To get the lowest rate possible, you can:

  • Buy mortgage points
  • Improve your credit score
  • Make a bigger down payment
  • Pay down or eliminate high-interest debt
  • Get a first-time homebuyer loan (provided you qualify)

What is an APR?

APR stands for annual percentage rate. It represents the cost of your mortgage and includes the interest rate and some other fees, such as:

How is APR calculated?

Determining the APR on a mortgage involves three key figures: the interest rate, fees and any points you choose to pay upfront. You can use Bankrate’s APR calculator to get a sense of how different fees and points can impact the overall cost of your loan.

Mortgage interest rate vs. APR examples

Here are examples comparing APR vs. interest rate for a $300,000, 30-year fixed-rate mortgage:

Interest rate 6.8% 6.95% 7%
Origination fee 1% ($3,000) 1% ($3,000) 1% ($3,000)
Discount points 2 ($6,000) 1 ($3,000) 0
Points and fees $9,000 $6,000 $3,000
APR 7.092% 7.147% 7.099%
Monthly payment(principal and interest) $1,956 $1,986 $1,996
Total interest $404,075 $414,907 $418,524

Tips to compare interest rate vs. APR

  • APR gives you a better idea of the real cost of the loan. Because it includes fees, you’ll have a better idea how much you’ll actually pay when you compare APRs.
  • Shop around for loan offers before choosing a lender. Some lenders might advertise a low interest rate, but charge higher upfront fees. Others might charge more interest, but don’t impose fees. Taking the time to compare offers could save you money over the life of your mortgage.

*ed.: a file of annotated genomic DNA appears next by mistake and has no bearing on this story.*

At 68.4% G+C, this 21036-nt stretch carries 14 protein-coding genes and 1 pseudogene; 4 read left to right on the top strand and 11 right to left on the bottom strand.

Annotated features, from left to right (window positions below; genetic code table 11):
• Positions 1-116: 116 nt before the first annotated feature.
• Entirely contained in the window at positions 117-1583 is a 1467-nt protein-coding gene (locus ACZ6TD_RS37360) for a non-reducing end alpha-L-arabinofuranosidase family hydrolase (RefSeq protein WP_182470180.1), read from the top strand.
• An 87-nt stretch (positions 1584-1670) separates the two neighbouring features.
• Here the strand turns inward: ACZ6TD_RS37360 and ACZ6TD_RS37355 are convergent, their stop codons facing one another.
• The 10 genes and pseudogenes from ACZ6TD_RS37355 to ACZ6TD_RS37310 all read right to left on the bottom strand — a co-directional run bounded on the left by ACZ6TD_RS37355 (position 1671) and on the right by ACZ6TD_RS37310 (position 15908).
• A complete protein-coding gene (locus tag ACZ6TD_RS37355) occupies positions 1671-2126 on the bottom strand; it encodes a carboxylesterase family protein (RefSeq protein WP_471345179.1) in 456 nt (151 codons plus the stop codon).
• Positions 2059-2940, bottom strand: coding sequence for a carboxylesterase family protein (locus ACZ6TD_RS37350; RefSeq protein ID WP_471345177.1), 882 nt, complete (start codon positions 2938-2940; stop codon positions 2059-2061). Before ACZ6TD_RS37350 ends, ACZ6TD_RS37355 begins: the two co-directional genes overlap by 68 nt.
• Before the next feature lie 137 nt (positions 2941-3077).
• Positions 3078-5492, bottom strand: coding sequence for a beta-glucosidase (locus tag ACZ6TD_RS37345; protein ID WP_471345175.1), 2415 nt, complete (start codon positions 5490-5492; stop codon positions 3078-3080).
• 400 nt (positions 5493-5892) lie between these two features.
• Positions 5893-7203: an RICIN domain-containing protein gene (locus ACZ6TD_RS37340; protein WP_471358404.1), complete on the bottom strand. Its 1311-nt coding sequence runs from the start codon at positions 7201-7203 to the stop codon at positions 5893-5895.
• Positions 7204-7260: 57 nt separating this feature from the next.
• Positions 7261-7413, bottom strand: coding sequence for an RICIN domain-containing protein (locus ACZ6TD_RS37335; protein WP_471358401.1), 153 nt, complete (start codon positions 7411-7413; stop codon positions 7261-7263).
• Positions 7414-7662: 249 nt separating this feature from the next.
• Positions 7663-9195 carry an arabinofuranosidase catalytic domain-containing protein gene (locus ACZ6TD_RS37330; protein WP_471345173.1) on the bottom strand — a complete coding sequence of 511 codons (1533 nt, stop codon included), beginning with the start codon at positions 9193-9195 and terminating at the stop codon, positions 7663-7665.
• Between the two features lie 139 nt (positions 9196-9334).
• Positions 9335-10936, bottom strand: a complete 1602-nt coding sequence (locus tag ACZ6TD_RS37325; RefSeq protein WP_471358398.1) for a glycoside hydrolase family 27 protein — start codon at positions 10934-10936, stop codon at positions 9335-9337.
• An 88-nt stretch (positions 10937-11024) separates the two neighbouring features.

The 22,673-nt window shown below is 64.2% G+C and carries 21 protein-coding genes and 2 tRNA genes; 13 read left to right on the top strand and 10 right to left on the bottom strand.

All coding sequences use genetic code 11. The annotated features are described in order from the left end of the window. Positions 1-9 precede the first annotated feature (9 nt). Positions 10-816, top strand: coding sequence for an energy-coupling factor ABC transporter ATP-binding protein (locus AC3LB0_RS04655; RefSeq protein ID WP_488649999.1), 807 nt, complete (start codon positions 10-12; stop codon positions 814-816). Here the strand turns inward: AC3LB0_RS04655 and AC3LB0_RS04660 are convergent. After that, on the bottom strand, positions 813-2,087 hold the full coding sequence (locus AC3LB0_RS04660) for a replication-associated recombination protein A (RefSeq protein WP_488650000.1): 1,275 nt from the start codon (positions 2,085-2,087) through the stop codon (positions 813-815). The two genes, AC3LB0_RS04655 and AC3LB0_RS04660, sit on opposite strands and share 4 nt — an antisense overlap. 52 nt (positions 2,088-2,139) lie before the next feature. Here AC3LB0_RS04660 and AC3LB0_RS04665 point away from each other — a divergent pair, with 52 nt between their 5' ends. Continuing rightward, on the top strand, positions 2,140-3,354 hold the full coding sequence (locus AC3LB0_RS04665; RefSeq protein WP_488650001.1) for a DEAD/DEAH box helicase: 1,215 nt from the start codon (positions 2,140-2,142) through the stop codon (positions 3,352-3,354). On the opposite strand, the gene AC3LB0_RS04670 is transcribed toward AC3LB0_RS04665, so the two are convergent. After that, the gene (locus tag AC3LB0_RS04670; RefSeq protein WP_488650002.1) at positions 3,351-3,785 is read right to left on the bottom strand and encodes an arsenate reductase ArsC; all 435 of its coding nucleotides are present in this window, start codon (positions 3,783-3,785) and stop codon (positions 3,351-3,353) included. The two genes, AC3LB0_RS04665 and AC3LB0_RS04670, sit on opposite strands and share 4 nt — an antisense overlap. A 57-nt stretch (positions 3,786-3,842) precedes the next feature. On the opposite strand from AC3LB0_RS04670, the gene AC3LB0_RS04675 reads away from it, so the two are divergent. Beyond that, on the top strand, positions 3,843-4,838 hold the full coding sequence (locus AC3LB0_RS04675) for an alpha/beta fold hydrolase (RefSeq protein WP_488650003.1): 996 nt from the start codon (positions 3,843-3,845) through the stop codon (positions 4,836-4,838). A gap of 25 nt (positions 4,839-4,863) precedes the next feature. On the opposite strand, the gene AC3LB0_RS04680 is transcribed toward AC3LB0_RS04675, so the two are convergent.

• Be careful comparing fixed mortgage and ARM rates. The rate quoted for an ARM is the introductory rate, which is only fixed for a set period. That means, after that period, the rate could go up, and so will your payment. Fixed-rate mortgages keep the same rate, so your principal and interest payment will stay the same every month.
  • The APR on an ARM doesn’t reflect the maximum interest rate for the loan. After the introductory rate ends, your rate could adjust up significantly depending on the market and the rate caps in your ARM. Learn more about how ARMs work.


  • A good interest rate might be any rate that’s below the current average for your area and for borrowers similar to you in terms of credit and finances. For you, a good rate might simply mean that it’s affordable based on your budget.

  • Like a good interest rate, a good APR might be one that has a below-average interest rate and minimal fees.

  • The APR cannot be less than the interest rate because it’s composed of several components besides the interest rate.

  • A 0% APR offer for credit or a loan means the borrower doesn’t have to pay interest. These types of offers are common with credit cards and retail financing, and typically temporary for six, 12 or 18 months. After that 0% APR period, if the debt hasn’t been fully repaid, the borrower will pay interest at a stated rate. Mortgages don’t come with 0% APR offers.

  • If you lock your interest rate, that rate won’t change during the lock period, typically 30 to 60 days, unless the circumstances of your loan application change. Many mortgage lenders allow you to extend the lock beyond this time frame, some for a fee. The final APR, which includes some fees, might change. It’s important to compare your loan estimate with the closing disclosure to note any alarming change in costs.